Shower enclosures have changed quite a bit over the years. At one time, you simply had a curtain rod and shower curtain, and maybe a decorative pattern on the curtain. Then framed shower doors became popular. These doors were generally made from tempered glass with a thin metal frame around it. In recent years, frameless shower doors have become common, in part because of their improved aesthetics.
A frameless shower door is essentially a sheet of tempered glass that either pivots on a hinge on the shower wall or another part of the shower stall or slides open. They tend to be thicker than framed doors, since they don’t have the benefit of the added strength of the frame itself. Frameless doors are generally about 1/4″ thick.
Frameless doors are also heavier than framed models, again because they are thicker sheets of glass. This added weight is a consideration when installing them since the structural integrity of the shower needs to be able to handle the weight.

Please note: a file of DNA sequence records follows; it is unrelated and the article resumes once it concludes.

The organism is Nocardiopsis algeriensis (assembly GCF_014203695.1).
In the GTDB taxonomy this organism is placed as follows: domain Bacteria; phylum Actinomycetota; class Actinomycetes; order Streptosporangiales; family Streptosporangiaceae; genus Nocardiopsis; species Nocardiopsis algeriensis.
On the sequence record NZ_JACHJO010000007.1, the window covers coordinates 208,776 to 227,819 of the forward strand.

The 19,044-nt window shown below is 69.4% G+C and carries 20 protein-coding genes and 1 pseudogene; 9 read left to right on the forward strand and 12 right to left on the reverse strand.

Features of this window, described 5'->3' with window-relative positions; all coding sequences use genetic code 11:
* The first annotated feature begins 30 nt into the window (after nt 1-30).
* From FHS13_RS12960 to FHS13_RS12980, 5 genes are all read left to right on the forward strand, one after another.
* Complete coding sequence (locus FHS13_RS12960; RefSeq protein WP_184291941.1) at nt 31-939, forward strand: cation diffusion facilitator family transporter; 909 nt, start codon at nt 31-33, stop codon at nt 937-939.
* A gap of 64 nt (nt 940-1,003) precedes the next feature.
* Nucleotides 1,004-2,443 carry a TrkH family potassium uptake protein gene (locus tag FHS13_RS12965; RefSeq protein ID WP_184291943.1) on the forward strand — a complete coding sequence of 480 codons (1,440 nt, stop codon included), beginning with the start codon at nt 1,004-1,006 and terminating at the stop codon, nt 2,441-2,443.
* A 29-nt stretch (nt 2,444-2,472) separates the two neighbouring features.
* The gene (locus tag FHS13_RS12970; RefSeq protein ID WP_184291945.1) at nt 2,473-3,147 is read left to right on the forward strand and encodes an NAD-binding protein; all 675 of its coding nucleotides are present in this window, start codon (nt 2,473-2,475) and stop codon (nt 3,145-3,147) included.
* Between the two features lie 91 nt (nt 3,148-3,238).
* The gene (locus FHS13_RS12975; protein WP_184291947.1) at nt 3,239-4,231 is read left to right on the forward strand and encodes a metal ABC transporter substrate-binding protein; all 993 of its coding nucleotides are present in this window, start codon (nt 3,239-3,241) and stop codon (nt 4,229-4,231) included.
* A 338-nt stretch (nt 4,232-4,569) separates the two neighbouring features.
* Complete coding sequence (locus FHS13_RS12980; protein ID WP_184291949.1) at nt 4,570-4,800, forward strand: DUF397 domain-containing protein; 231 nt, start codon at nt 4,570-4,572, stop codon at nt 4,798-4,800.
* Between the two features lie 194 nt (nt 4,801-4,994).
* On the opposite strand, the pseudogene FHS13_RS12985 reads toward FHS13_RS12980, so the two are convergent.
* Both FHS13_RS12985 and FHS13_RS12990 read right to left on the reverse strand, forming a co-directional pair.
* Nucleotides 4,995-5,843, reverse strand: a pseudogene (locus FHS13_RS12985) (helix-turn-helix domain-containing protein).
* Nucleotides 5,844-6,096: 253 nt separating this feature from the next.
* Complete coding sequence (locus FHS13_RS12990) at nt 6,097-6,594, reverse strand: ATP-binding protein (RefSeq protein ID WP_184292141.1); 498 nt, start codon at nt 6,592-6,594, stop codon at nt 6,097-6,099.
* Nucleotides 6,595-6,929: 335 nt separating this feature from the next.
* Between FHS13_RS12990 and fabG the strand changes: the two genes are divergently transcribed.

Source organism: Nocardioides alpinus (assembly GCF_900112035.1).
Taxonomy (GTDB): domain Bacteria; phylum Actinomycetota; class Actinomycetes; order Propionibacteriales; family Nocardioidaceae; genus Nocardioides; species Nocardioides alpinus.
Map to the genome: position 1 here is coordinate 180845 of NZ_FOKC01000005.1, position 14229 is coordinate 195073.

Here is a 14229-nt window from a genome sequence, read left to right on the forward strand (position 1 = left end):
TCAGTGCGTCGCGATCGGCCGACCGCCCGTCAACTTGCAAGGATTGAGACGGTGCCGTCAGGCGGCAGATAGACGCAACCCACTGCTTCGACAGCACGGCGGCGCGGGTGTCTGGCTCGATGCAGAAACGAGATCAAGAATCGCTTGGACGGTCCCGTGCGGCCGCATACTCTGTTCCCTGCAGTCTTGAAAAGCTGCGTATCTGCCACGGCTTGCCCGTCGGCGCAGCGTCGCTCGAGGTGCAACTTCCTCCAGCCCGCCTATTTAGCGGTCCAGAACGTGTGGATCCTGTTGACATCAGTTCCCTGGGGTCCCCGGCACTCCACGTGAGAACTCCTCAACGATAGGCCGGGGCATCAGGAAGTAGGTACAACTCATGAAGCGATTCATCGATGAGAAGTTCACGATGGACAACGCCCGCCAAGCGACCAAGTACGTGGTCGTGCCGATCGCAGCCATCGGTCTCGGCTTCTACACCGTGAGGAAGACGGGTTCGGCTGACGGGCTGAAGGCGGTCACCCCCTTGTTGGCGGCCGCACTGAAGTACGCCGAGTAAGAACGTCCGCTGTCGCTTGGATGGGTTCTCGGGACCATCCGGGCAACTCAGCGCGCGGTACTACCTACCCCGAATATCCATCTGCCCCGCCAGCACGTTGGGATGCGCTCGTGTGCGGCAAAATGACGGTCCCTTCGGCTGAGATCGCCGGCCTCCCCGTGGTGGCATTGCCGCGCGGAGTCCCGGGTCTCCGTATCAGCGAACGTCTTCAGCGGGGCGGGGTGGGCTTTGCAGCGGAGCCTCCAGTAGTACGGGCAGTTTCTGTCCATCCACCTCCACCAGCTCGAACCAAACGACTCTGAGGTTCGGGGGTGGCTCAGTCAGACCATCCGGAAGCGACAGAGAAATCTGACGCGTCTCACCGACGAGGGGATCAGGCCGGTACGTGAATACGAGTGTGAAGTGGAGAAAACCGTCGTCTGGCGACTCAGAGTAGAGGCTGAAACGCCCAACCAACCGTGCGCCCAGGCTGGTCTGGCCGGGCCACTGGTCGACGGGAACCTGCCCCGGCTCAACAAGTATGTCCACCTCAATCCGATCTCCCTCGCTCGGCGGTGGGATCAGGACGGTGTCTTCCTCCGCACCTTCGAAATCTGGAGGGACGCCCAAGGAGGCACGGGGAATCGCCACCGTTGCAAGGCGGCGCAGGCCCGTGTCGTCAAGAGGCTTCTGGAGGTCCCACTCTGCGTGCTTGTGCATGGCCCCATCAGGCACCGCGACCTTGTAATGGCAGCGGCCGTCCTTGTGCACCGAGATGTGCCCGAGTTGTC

Another byproduct of the thicker glass is that frameless shower doors are generally 40% to 50% more expensive than typical framed doors. And because there is no frame on the glass, frameless doors are generally easier when it comes to cleaning.
When choosing between the two types of doors there are a couple of things to consider. The first is how close the shower head is to the doors. A framed door seals itself shut using both magnetic strips and rubber seals. This will help stop water from splashing out of the shower and onto the floor or other bathroom fixtures. Frameless doors typically have a quarter of an inch gap around to door, on pivoting designs at least, so if the shower head is close to it you will find that water escapes through the gap. If you choose a sliding frameless design this is less of an issue since the two doors will overlap to a certain degree.
The other major consideration is whether your shower setup will work for a frame-less door. Doors with a metal frame can be installed at practically any angle where the hinges on frame-less doors must be installed to be in a particular position when the door is closed. The door needs to rest at 90, 135, or 180 degrees to the hinge panel, limiting the number of ways it can be installed.